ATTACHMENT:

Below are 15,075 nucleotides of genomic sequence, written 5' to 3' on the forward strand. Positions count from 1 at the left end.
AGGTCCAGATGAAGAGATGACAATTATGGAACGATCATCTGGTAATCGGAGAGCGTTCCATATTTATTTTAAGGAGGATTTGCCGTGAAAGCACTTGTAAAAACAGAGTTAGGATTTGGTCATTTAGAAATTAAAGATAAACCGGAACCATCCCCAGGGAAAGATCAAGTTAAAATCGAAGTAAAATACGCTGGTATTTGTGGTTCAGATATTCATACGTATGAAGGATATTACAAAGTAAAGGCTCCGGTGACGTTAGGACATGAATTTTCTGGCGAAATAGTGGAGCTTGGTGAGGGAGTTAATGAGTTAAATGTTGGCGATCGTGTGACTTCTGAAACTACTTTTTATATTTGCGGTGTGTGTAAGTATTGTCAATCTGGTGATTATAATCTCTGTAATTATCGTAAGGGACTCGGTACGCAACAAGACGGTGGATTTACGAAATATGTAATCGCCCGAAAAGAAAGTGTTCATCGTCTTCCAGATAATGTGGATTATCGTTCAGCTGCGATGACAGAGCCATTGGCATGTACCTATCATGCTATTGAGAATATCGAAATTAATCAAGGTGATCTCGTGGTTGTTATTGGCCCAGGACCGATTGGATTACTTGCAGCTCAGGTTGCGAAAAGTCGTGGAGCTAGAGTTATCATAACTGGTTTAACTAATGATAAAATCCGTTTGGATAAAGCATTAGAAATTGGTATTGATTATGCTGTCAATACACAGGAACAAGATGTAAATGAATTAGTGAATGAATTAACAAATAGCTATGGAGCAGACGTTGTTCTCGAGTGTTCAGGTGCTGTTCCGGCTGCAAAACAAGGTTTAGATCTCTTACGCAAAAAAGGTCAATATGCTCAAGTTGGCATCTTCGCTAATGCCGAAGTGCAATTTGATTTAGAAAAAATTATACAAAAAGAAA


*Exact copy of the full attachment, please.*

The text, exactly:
Below are 15,075 nucleotides of genomic sequence, written 5' to 3' on the forward strand. Positions count from 1 at the left end.
AGGTCCAGATGAAGAGATGACAATTATGGAACGATCATCTGGTAATCGGAGAGCGTTCCATATTTATTTTAAGGAGGATTTGCCGTGAAAGCACTTGTAAAAACAGAGTTAGGATTTGGTCATTTAGAAATTAAAGATAAACCGGAACCATCCCCAGGGAAAGATCAAGTTAAAATCGAAGTAAAATACGCTGGTATTTGTGGTTCAGATATTCATACGTATGAAGGATATTACAAAGTAAAGGCTCCGGTGACGTTAGGACATGAATTTTCTGGCGAAATAGTGGAGCTTGGTGAGGGAGTTAATGAGTTAAATGTTGGCGATCGTGTGACTTCTGAAACTACTTTTTATATTTGCGGTGTGTGTAAGTATTGTCAATCTGGTGATTATAATCTCTGTAATTATCGTAAGGGACTCGGTACGCAACAAGACGGTGGATTTACGAAATATGTAATCGCCCGAAAAGAAAGTGTTCATCGTCTTCCAGATAATGTGGATTATCGTTCAGCTGCGATGACAGAGCCATTGGCATGTACCTATCATGCTATTGAGAATATCGAAATTAATCAAGGTGATCTCGTGGTTGTTATTGGCCCAGGACCGATTGGATTACTTGCAGCTCAGGTTGCGAAAAGTCGTGGAGCTAGAGTTATCATAACTGGTTTAACTAATGATAAAATCCGTTTGGATAAAGCATTAGAAATTGGTATTGATTATGCTGTCAATACACAGGAACAAGATGTAAATGAATTAGTGAATGAATTAACAAATAGCTATGGAGCAGACGTTGTTCTCGAGTGTTCAGGTGCTGTTCCGGCTGCAAAACAAGGTTTAGATCTCTTACGCAAAAAAGGTCAATATGCTCAAGTTGGCATCTTCGCTAATGCCGAAGTGCAATTTGATTTAGAAAAAATTATACAAAAAGAAA